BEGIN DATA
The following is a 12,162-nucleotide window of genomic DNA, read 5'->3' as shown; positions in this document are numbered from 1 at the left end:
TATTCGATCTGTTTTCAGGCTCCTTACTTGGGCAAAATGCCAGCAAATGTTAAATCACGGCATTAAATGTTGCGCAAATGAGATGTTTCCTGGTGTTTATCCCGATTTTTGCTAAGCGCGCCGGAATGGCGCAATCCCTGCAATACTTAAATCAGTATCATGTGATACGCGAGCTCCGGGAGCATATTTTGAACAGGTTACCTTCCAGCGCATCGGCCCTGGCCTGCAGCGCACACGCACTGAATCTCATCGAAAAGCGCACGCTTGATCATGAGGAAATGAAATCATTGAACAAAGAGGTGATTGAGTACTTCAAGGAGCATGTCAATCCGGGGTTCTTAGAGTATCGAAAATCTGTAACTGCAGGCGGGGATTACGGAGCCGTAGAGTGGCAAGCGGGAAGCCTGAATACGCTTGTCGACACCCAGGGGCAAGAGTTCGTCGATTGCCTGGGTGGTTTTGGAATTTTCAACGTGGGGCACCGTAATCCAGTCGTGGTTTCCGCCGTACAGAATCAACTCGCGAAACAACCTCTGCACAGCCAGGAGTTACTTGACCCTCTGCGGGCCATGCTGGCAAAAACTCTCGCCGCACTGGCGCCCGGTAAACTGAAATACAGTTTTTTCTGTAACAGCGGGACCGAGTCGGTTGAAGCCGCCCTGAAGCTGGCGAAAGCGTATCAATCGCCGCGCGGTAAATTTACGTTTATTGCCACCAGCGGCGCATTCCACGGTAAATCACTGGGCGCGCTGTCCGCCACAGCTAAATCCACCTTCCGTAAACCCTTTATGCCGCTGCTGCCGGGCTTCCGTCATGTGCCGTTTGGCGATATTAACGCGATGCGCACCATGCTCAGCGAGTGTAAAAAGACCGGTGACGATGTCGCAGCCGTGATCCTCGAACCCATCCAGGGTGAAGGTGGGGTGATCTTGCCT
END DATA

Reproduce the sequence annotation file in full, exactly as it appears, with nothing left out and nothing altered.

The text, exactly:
The following is a 12,162-nucleotide window of genomic DNA, read 5'->3' as shown; positions in this document are numbered from 1 at the left end:
TATTCGATCTGTTTTCAGGCTCCTTACTTGGGCAAAATGCCAGCAAATGTTAAATCACGGCATTAAATGTTGCGCAAATGAGATGTTTCCTGGTGTTTATCCCGATTTTTGCTAAGCGCGCCGGAATGGCGCAATCCCTGCAATACTTAAATCAGTATCATGTGATACGCGAGCTCCGGGAGCATATTTTGAACAGGTTACCTTCCAGCGCATCGGCCCTGGCCTGCAGCGCACACGCACTGAATCTCATCGAAAAGCGCACGCTTGATCATGAGGAAATGAAATCATTGAACAAAGAGGTGATTGAGTACTTCAAGGAGCATGTCAATCCGGGGTTCTTAGAGTATCGAAAATCTGTAACTGCAGGCGGGGATTACGGAGCCGTAGAGTGGCAAGCGGGAAGCCTGAATACGCTTGTCGACACCCAGGGGCAAGAGTTCGTCGATTGCCTGGGTGGTTTTGGAATTTTCAACGTGGGGCACCGTAATCCAGTCGTGGTTTCCGCCGTACAGAATCAACTCGCGAAACAACCTCTGCACAGCCAGGAGTTACTTGACCCTCTGCGGGCCATGCTGGCAAAAACTCTCGCCGCACTGGCGCCCGGTAAACTGAAATACAGTTTTTTCTGTAACAGCGGGACCGAGTCGGTTGAAGCCGCCCTGAAGCTGGCGAAAGCGTATCAATCGCCGCGCGGTAAATTTACGTTTATTGCCACCAGCGGCGCATTCCACGGTAAATCACTGGGCGCGCTGTCCGCCACAGCTAAATCCACCTTCCGTAAACCCTTTATGCCGCTGCTGCCGGGCTTCCGTCATGTGCCGTTTGGCGATATTAACGCGATGCGCACCATGCTCAGCGAGTGTAAAAAGACCGGTGACGATGTCGCAGCCGTGATCCTCGAACCCATCCAGGGTGAAGGTGGGGTGATCTTGCCT